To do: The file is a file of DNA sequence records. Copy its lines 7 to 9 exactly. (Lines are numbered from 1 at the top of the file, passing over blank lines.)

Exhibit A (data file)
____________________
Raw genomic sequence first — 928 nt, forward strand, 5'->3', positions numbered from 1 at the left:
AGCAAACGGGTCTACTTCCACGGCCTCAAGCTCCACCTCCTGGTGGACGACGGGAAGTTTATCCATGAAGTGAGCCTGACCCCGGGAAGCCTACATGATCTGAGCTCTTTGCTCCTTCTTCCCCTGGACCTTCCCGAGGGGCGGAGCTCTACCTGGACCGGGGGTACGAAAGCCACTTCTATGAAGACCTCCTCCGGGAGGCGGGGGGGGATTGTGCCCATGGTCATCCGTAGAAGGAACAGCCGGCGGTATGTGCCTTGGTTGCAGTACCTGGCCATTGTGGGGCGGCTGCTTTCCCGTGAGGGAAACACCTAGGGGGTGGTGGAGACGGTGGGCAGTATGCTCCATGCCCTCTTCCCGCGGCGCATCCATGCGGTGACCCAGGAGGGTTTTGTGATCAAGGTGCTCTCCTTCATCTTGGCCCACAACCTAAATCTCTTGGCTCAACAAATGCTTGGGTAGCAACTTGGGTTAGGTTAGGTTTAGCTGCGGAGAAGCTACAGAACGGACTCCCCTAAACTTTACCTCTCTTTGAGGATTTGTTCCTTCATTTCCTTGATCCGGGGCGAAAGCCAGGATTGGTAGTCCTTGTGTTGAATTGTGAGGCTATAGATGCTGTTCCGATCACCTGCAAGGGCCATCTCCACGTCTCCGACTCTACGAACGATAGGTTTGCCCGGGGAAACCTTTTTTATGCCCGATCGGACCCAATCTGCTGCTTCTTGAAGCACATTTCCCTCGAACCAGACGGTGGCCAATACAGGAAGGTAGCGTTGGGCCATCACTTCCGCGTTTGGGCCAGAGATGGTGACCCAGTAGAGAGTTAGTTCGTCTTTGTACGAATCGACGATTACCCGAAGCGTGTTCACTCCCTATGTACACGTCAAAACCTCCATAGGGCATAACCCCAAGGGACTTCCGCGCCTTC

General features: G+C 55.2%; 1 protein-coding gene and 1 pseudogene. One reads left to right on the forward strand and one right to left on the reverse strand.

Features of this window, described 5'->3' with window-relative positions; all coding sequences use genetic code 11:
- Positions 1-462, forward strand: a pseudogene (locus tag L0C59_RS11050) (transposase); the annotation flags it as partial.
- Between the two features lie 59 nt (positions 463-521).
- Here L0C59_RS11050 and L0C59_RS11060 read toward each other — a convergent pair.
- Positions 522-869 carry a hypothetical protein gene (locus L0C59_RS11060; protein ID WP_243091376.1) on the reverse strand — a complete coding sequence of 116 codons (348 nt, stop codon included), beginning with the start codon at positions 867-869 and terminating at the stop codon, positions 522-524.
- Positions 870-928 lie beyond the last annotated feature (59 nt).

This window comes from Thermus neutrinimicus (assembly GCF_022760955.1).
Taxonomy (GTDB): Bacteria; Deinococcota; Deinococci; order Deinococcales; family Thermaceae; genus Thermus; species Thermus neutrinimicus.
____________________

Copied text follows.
- Here L0C59_RS11050 and L0C59_RS11060 read toward each other — a convergent pair.
- Positions 522-869 carry a hypothetical protein gene (locus L0C59_RS11060; protein ID WP_243091376.1) on the reverse strand — a complete coding sequence of 116 codons (348 nt, stop codon included), beginning with the start codon at positions 867-869 and terminating at the stop codon, positions 522-524.
- Positions 870-928 lie beyond the last annotated feature (59 nt).